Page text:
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Countrywide settles funds controversy by repaying client accounts

Countrywide has this afternoon released a statement suggesting it has, in its eyes, settled the controversy over unclaimed lettings funds being diverted into company accounts. 

The agency group today faced a disciplinary meeting for allegedly breaching Royal Institution of Chartered Surveyors rules.

One of RICS’ charges said that £10,093,866 of unidentified client funds in Countrywide’s lettings division - which had remained unclaimed for six years or more - had been diverted from the agency’s client account to its office account. This involved an alleged failure by Countrywide to safeguard its clients’ funds.


An additional charge said the firm’s conduct represented a serious and prolonged disregard to professional obligations set out in RICS’ client money guidance document.

However, the company's statement this afternoon says: “Back in 2008 we started to accumulate many thousands of individual small amounts on client accounts in our lettings businesses, where funds over six years old could not be traced to source. Some would have been rightly Countrywide funds and others small amounts of landlord/tenant sums that could not be traced. It was agreed at the time to move these untraceable amounts to an office account and put in place an indemnity that, should ever a recipient be identified, the amount would be paid across. In reality less than 1% were ever traced after six years. Immediately we paid over the amount due and customers did not suffer any loss.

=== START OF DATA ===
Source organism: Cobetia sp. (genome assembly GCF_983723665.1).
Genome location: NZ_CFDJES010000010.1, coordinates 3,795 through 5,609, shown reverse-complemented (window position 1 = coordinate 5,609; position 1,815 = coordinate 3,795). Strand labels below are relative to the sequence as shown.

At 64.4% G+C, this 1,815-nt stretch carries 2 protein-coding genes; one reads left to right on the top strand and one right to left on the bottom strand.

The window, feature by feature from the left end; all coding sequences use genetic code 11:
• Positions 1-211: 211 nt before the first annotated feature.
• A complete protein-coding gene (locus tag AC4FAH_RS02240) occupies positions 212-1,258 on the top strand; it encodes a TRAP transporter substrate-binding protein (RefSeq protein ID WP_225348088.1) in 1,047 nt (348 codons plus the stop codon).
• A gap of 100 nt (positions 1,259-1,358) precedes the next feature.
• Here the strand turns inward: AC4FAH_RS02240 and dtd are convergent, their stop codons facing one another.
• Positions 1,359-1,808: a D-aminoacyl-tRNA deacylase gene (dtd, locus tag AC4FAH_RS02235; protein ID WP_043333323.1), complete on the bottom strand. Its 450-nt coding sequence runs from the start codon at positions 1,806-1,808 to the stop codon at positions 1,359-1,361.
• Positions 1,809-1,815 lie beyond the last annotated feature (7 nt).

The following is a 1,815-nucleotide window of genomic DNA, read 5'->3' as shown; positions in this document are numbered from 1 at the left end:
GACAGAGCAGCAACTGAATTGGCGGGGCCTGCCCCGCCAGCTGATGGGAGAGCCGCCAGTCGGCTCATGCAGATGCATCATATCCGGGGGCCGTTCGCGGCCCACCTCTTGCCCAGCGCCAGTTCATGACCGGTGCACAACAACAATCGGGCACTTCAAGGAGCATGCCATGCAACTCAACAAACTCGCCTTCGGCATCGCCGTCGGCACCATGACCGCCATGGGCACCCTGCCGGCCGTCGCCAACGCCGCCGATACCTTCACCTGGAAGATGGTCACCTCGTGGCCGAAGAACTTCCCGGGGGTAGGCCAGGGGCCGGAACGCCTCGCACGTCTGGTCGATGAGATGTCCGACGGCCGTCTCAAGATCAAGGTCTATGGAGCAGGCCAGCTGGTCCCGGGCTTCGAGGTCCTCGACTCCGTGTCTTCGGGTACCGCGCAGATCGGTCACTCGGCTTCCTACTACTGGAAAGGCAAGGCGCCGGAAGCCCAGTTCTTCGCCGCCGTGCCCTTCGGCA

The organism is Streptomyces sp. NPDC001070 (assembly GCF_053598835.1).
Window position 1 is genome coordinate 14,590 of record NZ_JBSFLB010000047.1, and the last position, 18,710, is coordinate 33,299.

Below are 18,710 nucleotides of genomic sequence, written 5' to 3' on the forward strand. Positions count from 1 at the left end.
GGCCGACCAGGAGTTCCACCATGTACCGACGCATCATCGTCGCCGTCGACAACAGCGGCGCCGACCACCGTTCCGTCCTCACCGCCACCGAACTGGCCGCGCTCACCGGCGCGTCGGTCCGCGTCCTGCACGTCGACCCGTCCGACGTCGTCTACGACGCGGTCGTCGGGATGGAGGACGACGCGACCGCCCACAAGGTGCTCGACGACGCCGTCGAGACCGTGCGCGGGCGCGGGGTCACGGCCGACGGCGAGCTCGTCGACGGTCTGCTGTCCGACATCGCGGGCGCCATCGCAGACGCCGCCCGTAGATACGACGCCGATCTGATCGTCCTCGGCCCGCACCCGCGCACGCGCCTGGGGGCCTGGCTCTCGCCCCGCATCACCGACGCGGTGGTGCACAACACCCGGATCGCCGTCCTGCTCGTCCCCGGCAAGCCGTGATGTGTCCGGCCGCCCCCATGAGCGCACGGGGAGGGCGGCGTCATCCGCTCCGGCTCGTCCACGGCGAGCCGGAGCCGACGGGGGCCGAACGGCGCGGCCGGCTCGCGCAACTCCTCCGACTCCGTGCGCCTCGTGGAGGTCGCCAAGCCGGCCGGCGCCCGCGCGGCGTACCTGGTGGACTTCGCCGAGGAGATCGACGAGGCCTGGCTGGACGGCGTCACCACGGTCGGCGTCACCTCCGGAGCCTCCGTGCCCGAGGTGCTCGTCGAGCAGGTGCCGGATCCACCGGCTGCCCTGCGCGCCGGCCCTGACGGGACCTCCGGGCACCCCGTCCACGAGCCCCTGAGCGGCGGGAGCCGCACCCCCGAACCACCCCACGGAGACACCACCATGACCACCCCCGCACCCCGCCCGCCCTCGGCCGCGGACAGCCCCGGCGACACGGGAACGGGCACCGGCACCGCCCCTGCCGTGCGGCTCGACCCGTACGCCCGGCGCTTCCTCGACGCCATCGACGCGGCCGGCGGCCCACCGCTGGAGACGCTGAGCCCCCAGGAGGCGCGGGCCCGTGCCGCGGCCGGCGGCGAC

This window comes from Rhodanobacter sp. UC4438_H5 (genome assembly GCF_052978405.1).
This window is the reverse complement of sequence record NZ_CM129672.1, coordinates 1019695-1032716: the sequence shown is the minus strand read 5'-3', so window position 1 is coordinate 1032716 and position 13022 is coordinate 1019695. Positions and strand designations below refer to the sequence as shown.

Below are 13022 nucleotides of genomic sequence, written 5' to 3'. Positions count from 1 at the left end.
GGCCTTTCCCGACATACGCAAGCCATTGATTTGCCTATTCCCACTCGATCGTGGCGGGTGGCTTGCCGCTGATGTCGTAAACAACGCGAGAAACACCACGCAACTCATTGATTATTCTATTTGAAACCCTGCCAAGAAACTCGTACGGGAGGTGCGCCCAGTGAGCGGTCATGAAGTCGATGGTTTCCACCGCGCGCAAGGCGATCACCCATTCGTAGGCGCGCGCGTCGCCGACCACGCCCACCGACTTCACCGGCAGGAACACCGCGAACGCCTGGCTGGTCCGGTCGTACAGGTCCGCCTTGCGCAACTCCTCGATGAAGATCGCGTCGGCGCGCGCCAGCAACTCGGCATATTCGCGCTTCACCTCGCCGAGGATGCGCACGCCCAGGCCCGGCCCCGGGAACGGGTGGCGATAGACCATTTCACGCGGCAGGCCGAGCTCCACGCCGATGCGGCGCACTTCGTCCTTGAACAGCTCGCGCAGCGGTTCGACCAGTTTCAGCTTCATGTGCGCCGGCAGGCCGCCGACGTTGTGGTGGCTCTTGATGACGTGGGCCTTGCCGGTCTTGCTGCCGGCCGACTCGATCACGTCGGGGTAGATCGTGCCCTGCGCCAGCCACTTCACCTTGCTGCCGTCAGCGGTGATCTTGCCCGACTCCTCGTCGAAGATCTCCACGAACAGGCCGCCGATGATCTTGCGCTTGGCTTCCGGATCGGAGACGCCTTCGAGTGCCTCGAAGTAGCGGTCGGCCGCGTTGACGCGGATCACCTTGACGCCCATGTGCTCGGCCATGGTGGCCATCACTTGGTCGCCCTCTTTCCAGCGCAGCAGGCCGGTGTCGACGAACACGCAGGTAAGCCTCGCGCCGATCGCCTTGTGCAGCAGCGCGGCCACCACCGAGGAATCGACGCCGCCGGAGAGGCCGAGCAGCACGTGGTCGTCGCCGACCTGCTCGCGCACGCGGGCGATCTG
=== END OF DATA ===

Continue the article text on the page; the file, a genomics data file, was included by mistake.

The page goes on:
"After ten years of audits an issue was raised in 2018 that this may not be in accordance with RICS Rules. Countrywide repaid all of the funds that had been transferred from office to unnamed client accounts. Importantly nobody has been disadvantaged but we decided to resolve the RICS matter immediately through a full transfer.” 


  • James B

    Bet that was a blow having to put that money back at this time for them

  • icon

    I am surprised FD allowed it in the first place but I imagine everyone on the Board was aware.Warning shot to others perhaps.

  • Matthew Payne

    Is it any coincidence that the removal started in 2008 when the business was no doubt short of cash like many were, and desperate times for some businesses meant desperate measures. They have now returned the cash, but was it just cash? Where was this cash injection reflected in their accounts, did they take it all to revenue as well? If they did that's a £10m write off that needs to be reflected on top.


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